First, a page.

Palm Desert Civil Litigation Attorney Paul Stoddard

Palm Desert Civil Litigation Attorney

Civil Litigation Lawyer Paul Stoddard resolves legal disputes between parties seeking monetary damages or other specific performances which are outside the boundary of criminal law.

We live in a world of contracts and agreements. When there are disputes, negotiation or mediation is the first step; however, the law offers a further recourse with litigation. If you are faced with a dispute that seems to have no solution, you can count on The Law Offices of Paul M. Stoddard.

Serving clients in Palm Desert and in San Bernardino and Riverside counties, Attorney Paul Stoddard handles a wide range of business, real estate, and bankruptcy matters. Call (760) 320-8345 and schedule a free consultation to discuss your civil litigation matter today.

Our legal practice is dedicated to delivering legal services in a professional, ethical, and affordable manner.

Frequently Asked Questions about Civil Litigation

Palm Desert Civil Litigation Lawyer Question:

I was not personally served with a Summons and Complaint, but my place of employment received a Summons and Complaint, should I ignore it?

Answer: No. You do not have to personally receive a summons and complaint to be served. There can be Substituted Service of legal papers (Summons & Complaint) when the sheriff or process server has failed to locate you personally. For Substituted Service to be valid, there must be a showing of due diligence as well as other items. Even if you believe that you were not properly served, do not ignore this. It is better to act before a default is entered.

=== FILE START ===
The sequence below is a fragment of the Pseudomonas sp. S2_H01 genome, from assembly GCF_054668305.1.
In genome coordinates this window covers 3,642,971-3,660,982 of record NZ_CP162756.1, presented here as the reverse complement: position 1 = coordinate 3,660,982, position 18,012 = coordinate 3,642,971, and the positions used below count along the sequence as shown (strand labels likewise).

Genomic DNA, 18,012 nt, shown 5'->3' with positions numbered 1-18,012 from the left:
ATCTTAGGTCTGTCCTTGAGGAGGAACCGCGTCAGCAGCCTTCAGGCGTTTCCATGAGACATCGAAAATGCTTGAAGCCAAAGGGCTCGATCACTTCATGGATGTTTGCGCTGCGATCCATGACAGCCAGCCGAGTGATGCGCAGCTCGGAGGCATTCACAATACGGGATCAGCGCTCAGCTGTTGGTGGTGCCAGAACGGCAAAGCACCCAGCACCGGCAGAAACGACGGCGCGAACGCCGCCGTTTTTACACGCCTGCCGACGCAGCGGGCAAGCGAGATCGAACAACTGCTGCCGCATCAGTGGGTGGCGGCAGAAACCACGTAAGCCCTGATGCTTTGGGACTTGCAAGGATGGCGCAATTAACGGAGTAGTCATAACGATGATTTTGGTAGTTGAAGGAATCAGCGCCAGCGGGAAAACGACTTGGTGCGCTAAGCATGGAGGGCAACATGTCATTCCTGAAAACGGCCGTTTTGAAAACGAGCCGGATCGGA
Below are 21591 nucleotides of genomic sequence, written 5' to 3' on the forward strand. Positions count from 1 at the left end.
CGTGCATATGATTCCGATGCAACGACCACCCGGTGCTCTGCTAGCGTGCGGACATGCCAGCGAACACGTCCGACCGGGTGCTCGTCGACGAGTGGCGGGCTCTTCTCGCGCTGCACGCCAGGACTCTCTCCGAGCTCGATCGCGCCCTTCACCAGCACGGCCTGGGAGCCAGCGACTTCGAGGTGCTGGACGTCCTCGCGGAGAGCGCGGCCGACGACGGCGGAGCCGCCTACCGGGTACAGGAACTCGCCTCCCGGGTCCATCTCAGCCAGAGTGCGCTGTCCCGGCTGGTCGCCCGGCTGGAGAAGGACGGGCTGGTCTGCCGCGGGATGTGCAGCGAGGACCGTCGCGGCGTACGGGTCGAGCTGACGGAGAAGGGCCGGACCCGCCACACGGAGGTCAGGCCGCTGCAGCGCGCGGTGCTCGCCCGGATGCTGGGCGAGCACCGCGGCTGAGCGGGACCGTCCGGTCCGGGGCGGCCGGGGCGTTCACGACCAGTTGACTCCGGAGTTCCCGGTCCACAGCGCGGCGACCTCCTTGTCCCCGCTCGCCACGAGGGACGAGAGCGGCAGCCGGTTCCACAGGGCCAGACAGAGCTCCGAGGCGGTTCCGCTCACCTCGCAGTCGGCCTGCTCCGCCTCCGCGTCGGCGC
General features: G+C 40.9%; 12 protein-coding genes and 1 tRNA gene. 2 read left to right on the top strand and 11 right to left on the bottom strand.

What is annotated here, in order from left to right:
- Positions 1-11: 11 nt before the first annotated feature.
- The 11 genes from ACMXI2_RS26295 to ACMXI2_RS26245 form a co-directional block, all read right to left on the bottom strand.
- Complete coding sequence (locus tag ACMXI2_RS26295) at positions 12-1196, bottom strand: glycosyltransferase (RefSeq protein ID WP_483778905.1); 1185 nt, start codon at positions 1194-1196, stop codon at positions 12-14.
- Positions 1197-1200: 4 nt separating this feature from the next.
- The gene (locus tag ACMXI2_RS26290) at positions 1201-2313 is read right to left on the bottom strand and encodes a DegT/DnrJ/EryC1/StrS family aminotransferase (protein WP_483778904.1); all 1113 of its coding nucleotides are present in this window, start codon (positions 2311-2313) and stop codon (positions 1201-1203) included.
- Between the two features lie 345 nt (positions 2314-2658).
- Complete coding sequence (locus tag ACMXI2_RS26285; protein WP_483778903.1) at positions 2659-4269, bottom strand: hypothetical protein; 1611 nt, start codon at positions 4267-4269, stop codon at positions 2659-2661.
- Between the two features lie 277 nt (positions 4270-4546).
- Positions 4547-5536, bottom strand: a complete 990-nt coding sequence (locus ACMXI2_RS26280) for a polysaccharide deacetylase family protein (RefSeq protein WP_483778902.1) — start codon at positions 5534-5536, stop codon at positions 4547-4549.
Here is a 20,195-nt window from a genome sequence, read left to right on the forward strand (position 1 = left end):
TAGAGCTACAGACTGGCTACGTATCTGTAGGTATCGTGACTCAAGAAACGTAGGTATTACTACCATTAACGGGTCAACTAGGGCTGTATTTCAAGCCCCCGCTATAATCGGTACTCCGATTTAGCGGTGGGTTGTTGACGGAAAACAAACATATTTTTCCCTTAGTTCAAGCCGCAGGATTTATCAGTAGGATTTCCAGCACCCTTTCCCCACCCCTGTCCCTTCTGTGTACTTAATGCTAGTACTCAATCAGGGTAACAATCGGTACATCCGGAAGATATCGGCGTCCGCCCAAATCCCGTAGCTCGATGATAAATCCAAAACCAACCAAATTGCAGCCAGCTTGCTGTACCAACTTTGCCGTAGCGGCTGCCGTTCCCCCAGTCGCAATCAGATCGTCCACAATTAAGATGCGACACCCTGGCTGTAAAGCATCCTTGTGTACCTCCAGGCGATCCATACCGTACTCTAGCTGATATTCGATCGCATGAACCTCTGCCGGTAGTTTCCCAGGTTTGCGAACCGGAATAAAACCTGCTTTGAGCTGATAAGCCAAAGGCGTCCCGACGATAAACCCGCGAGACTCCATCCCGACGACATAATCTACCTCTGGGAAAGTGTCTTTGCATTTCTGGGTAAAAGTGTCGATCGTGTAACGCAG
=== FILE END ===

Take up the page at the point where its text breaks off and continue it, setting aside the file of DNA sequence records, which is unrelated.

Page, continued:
Question:

I was not personally served but when I returned to my home, I found a Summons and Complaint attached to my front door, should I ignore it?

Answer: No. Although it is doubtful that a process server can obtain valid service by simply “posting” a Summons and Complaint on your front door, you should not ignore receipt of the Summons and Complaint. You should contact our office or any attorney and advise them of what you have discovered. He or she can then run a check with the Courts or call the opposing counsel to determine if they believe they have valid service.

Question:

If the service of the Summons and Complaint was incorrect, can I simply ignore this? Won’t the Courts recognize the invalid service?

Answer: Once again, if you receive a Summons and Complaint or any Legal Documents, you should contact an experienced civil litigation attorney with this information as soon as possible. There are actions you can take to challenge a service of legal papers, but this must be done in a timely manner. If you fail to take any action and the Court receives a declaration of proof of service or other document from the process server/sheriff indicating that they have properly served you, the attorney representing the plaintiff would be able to proceed with an entry of your default after 30 days of your alleged service. To challenge the service in a timely manner, you should act before a default is entered.